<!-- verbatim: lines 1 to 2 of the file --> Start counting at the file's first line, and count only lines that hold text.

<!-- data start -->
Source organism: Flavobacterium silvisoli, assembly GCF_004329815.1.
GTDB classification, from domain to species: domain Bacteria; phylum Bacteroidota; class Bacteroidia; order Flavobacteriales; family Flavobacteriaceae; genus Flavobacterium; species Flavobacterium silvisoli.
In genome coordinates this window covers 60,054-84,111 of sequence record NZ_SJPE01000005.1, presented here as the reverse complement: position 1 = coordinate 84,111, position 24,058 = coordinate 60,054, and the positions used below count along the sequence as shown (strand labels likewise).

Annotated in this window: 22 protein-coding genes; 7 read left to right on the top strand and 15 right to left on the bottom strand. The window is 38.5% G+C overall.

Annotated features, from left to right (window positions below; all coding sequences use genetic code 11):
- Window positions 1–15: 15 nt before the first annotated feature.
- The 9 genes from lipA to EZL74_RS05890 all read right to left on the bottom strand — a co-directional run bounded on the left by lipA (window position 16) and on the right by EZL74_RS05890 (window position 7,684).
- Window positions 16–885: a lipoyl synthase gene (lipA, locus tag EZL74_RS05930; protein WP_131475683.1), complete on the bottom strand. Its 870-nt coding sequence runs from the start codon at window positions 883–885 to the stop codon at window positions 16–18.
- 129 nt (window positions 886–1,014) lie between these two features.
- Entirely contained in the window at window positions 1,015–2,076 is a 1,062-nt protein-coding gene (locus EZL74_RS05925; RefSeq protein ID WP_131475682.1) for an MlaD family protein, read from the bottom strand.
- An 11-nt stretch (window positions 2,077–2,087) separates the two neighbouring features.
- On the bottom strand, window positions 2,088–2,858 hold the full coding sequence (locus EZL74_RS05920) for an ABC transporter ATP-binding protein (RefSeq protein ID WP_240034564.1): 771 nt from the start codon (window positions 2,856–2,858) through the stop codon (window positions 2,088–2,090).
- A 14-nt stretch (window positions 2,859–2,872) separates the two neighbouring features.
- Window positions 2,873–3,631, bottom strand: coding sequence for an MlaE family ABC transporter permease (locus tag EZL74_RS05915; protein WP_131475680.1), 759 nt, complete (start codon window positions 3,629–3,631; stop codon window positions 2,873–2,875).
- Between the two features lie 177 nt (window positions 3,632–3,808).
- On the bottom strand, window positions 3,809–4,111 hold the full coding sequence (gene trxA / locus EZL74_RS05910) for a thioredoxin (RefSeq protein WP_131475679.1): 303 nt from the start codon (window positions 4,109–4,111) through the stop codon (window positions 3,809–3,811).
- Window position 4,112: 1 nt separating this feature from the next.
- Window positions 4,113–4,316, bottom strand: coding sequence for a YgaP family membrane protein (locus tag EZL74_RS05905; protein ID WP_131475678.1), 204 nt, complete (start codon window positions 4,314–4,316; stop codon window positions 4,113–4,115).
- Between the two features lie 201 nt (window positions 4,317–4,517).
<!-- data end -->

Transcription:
Source organism: Flavobacterium silvisoli, assembly GCF_004329815.1.
GTDB classification, from domain to species: domain Bacteria; phylum Bacteroidota; class Bacteroidia; order Flavobacteriales; family Flavobacteriaceae; genus Flavobacterium; species Flavobacterium silvisoli.